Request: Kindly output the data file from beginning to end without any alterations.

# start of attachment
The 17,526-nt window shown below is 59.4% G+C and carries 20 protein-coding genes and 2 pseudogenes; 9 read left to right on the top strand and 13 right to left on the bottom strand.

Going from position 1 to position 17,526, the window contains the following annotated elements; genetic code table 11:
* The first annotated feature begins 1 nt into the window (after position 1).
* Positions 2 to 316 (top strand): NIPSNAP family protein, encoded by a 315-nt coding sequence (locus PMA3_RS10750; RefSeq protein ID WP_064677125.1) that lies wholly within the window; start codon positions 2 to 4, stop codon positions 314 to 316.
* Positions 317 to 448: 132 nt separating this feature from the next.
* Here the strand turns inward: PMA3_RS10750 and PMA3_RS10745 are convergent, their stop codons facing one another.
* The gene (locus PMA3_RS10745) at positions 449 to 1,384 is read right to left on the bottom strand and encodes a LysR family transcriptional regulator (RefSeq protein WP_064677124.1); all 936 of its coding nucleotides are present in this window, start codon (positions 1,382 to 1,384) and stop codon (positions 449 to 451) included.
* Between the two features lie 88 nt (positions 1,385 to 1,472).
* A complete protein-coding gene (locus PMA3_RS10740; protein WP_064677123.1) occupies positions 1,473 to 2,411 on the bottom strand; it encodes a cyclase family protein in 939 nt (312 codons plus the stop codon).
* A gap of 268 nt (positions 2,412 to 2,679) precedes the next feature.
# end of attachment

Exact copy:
The 17,526-nt window shown below is 59.4% G+C and carries 20 protein-coding genes and 2 pseudogenes; 9 read left to right on the top strand and 13 right to left on the bottom strand.

Going from position 1 to position 17,526, the window contains the following annotated elements; genetic code table 11:
* The first annotated feature begins 1 nt into the window (after position 1).
* Positions 2 to 316 (top strand): NIPSNAP family protein, encoded by a 315-nt coding sequence (locus PMA3_RS10750; RefSeq protein ID WP_064677125.1) that lies wholly within the window; start codon positions 2 to 4, stop codon positions 314 to 316.
* Positions 317 to 448: 132 nt separating this feature from the next.
* Here the strand turns inward: PMA3_RS10750 and PMA3_RS10745 are convergent, their stop codons facing one another.
* The gene (locus PMA3_RS10745) at positions 449 to 1,384 is read right to left on the bottom strand and encodes a LysR family transcriptional regulator (RefSeq protein WP_064677124.1); all 936 of its coding nucleotides are present in this window, start codon (positions 1,382 to 1,384) and stop codon (positions 449 to 451) included.
* Between the two features lie 88 nt (positions 1,385 to 1,472).
* A complete protein-coding gene (locus PMA3_RS10740; protein WP_064677123.1) occupies positions 1,473 to 2,411 on the bottom strand; it encodes a cyclase family protein in 939 nt (312 codons plus the stop codon).
* A gap of 268 nt (positions 2,412 to 2,679) precedes the next feature.